Another drawback to living in the middle of nowhere is our proximity to competitions and training venues. We are 3 hours from Saumur, which is where the National Equestrian School and high performance training centre is in France. This is a regular training spot for us, whether it is to spend a week there for clinics with the French national coach or to just truck there for the day to train around the cross country course. The travelling distance does not seem to bother the French as this is also our closest international completion venue for us, with a beautiful big CCI3* completion there each May (our furthest being a 2 day journey to Portugal). We are lucky enough to be able to use some of the jumps and facilities from this competition because of my coach's position in the French national team. This venue has amazing facilities and amazing sandy ground, that allows us to not need studs, even in the rain.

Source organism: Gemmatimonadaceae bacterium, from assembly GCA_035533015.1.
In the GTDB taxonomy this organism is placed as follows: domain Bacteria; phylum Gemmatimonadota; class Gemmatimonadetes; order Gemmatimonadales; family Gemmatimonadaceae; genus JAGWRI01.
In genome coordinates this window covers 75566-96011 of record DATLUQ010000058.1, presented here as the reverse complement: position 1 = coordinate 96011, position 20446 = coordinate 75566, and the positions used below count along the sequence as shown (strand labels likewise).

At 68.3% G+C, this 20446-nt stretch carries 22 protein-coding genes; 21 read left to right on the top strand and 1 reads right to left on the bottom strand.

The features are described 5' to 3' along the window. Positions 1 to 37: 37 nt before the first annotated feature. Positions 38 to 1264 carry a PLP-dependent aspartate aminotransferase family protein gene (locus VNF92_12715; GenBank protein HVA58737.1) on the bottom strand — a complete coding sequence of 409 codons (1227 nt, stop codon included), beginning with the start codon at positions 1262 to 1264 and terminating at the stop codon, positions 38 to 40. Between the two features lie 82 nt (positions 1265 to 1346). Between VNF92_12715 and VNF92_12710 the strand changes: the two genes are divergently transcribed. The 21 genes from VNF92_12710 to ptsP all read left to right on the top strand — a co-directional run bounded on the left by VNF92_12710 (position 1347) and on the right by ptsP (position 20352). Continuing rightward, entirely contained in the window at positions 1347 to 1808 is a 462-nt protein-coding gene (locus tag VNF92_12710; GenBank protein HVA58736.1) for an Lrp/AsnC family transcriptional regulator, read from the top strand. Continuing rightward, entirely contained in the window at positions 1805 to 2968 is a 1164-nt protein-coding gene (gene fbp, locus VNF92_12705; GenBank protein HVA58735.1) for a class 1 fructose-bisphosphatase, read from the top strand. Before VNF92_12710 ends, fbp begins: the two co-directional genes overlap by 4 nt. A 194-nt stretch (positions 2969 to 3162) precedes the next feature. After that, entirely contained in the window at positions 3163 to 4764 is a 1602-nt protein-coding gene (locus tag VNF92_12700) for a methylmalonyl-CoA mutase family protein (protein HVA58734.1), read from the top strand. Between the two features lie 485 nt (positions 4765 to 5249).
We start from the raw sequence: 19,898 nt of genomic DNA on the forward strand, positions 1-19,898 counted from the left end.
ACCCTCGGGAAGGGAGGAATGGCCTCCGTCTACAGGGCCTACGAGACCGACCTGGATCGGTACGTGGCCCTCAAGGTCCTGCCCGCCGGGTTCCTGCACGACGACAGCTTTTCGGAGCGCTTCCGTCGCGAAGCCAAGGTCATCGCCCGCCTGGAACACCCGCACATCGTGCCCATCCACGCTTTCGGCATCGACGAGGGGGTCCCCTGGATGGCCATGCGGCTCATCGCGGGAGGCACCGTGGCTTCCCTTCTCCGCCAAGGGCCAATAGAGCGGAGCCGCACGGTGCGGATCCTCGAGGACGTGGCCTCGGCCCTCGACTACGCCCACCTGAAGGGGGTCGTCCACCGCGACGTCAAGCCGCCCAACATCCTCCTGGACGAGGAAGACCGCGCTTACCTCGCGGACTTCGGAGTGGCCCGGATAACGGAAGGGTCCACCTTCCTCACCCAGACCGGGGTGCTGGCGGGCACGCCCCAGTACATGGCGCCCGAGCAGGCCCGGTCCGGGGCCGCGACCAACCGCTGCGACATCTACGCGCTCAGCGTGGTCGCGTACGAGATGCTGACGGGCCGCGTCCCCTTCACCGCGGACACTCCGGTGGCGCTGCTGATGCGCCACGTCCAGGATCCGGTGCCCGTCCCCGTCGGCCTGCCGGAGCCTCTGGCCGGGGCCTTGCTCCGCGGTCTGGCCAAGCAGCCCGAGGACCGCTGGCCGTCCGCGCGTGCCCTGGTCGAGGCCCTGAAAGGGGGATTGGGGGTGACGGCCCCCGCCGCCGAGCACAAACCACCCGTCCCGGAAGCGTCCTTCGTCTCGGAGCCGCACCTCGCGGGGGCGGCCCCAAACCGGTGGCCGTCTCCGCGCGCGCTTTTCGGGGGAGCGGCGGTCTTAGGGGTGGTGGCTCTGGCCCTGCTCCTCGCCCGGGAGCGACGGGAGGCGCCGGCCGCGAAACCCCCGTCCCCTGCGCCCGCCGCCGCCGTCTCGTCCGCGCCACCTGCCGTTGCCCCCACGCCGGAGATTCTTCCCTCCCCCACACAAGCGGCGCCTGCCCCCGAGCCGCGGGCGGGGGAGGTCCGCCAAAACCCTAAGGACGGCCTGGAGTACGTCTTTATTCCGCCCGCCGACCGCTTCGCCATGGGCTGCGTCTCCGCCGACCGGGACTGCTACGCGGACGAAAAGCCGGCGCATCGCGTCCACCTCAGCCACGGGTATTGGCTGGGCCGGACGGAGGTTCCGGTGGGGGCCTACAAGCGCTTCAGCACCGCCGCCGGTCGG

Between training and competing we spend a lot of time on the road and away from home. At home I live in a small "gite" (cottage), just 30m from the stables. On the road I sadly do not have my own truck so I live either on a stretcher bed in the back of the lorry or in a tent. This is not very comfortable accommodation but we work so hard during the day that by night time you can sleep anywhere. Ordinarily we take between 3-6 horses to a completion or clinic. These will be a selection of some of my string of 3 horses and some of Rodolphe's 6 competition horses, depending on their level. While away, I am the groom for myself and Rodolphe. I feed, muck out, bandage, groom, plait, tack up, lunge, ride, set up jumps, etc. This gets tricky at competitions where my obsession with turning out to a high standard sees me plating by cell phone light way into the night, or running through the mud in the trot up couture, late for the vet check. But I have an excellent relationship with my horses because of it, and know their physiques and behaviours perfectly.